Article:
Well, I fully expected to like "Away," but I didn't. I couldn't buy the fact that the protagonist would just "set off" searching for her daughter the way she would with little to no preparation, for one thing. And she really couldn't have survived. It was just too incredible for me, but I, too, would like for someone to decipher that last paragraph.
I'll take a stab at explaining the last paragraph. After telling us what has happened to Sophie, and then about Lillian and John's life together, and growing old together, Bloom returns us to the present: Lillian is, finally, ready to give up. She looks for a place to lie down and, presumably, die. The leaves rustle in front of her, and she sees John's hand emerging from among them, followed, of course, by the rest of him! (We already know they find each other and make a life together, so we know she doesn't die--nor does he.) It's a wonderful touch that John's hand is the first thing she sees, while her husband Osip's severed hand is one of her recurrent (bad) dreams. We've come full circle, in a way: She's found a new husband for life.
I actually didn't have a hard time with that, as it didn't seem much different from her leaving Russia for the States in the first place. Three of my four grandparents emigrated to the US, one of my grandmothers from Russia, at about the same age Lillian was in the book. I did some research several years ago online at the Ellis Island site and found that she went from Odessa to England and then on to New York...in those days before planes, with no money, no papers, no clothes...and also the victim of pogroms, as was Lillian...it boggles my mind to think of how she did that. So the fact that Lillian did it as well, and then tried to reverse her steps, was not farfetched to me at all.
I also had a hard time with the last paragraph, however, but I'm glad to see that someone offered what I think is a reasonable explanation.
I have a different take on the last paragraph--I think Lillian is finding Bishop's dead body under the leaves. All the "tidy ending" stories for the characters are the stories Lillian makes up to enable her to leave the past behind so that she has the strength to move on to the next leg of her journey toward Sophie. They relate to her earlier observation that the story you tell is quite different from the ugly truth that sticks to your underside like tar. The "stories" come in a mad rush at the end of the book as Lillian's brain creates fictions to protect her fragile mental state from the absorbing the reality of Bishop's dead body. It will be the last straw for Lillian and I expect, like Yaakov, she will give up her fight to survive (not knowing that she is only 5 miles from where she started).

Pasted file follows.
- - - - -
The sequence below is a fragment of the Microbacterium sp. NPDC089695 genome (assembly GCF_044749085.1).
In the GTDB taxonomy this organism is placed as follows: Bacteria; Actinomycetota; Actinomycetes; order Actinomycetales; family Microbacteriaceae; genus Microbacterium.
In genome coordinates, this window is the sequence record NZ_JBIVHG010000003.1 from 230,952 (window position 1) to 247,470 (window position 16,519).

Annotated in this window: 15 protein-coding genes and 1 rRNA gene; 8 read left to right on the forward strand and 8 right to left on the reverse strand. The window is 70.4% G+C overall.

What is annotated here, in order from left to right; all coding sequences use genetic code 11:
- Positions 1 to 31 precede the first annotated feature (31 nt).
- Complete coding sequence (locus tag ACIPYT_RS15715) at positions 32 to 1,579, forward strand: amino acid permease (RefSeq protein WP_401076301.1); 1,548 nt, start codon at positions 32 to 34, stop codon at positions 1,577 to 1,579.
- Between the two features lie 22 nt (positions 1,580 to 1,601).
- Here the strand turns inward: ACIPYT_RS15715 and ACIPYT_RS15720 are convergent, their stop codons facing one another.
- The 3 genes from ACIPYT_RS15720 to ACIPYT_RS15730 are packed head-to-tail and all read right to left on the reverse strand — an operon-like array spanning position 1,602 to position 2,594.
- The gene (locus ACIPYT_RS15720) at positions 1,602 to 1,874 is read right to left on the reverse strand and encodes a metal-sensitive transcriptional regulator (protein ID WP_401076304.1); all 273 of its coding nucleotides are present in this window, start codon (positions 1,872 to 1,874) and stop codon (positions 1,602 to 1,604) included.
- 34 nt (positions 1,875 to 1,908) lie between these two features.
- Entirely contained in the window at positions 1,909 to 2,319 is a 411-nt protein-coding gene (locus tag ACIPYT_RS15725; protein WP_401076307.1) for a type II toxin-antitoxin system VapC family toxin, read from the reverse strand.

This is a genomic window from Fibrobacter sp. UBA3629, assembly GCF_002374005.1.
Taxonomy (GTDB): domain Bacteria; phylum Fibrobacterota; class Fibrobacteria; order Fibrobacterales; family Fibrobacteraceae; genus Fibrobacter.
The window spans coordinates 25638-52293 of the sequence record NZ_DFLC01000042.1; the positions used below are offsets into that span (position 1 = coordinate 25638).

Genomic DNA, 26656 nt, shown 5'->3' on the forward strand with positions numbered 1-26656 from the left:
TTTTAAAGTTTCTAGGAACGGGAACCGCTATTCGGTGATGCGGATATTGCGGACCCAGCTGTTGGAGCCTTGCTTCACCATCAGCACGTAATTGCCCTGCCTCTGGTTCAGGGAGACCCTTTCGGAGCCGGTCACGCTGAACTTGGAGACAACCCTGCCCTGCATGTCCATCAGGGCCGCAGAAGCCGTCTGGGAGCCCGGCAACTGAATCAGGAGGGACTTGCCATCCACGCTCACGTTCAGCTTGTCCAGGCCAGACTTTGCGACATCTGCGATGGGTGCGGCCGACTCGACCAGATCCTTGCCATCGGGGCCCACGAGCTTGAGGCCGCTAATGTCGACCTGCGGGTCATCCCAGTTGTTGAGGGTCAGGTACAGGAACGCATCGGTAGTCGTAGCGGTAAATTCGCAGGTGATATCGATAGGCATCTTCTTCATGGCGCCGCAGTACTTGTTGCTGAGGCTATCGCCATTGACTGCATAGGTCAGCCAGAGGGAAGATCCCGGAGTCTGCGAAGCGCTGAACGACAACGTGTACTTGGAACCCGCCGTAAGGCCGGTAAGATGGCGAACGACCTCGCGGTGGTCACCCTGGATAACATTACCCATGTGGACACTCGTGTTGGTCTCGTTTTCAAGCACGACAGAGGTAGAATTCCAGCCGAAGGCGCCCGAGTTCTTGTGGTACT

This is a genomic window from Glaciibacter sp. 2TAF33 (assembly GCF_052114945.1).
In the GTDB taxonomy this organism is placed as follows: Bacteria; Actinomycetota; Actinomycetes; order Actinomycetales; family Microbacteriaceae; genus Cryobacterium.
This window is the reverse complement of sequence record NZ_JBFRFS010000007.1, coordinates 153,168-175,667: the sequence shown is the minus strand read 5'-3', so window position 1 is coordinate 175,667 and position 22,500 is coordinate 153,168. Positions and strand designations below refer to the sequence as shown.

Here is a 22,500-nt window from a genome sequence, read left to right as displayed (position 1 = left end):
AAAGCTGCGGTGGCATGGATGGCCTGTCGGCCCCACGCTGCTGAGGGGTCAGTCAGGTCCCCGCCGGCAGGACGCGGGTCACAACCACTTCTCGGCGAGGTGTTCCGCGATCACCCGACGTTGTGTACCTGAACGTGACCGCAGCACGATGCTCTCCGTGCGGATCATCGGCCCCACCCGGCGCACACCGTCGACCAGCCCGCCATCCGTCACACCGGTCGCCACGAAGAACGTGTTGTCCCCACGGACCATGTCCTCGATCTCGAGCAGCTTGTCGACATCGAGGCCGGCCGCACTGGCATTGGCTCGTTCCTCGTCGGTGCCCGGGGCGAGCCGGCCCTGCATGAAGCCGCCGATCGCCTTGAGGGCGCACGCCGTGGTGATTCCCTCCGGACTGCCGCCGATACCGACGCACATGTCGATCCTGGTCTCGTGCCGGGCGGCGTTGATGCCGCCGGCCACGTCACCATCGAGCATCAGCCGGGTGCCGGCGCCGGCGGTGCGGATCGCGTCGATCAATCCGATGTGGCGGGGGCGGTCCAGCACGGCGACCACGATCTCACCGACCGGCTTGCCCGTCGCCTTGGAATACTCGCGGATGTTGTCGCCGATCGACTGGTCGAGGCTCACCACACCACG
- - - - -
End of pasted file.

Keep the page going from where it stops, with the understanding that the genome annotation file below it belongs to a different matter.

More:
I was just discussing this book with my sister and we had very different images of the ending. I too, think that the "tidy" summaries of both Sophie's and Lillian's lives were in her imagination. I think that seeing John's hand as she is dying is a sort of comfort to her. Remember, she fell into the water, in Alaska, lost all of her belongings, and was freezing cold. A person wouldn't survive longer than a few minutes in those conditions. But, I guess we'll never know...
I too was confused by the last paragraph and logged on to see if others had also been mystified. Glad I wasn't the only one. I thought that maybe I'd missed something big or just been too prosaic in my thinking. Thanks for the thought provoking hypothesis about it. What do you think the title means? "Away" from home? "Away" from what?
After reading interviews with the author, we now know that the "tidy endings" are factual and given to us by the omniscient narrator, the "God's eye," who does know what happened.
I'm leaning towards Shulamit's opinions, especially after relating Bishop's hand to Osip's severed hand. Looking forward to finding out what others in my local book discussion group think this coming Tuesday! This last paragraph has really bothered me. :-)
Since there were so many tidy endings, including the fact that they grew old together . the next step would have to be that one of them died.In one of the last paragraphs there was a description of how Lillian could see the luminescence of of John's hair in the Birches even when it turned gray. As she went through the birches looking for John, she was reliving the despair because she did not see John. She had to part the birches and almost swim in. Then she saw John's hand as she had seen Osip's hand. I think that she had finally had lost John to a natural death. It was a sense of completion that had to be created in our minds rather than being told by the omniscient narrator.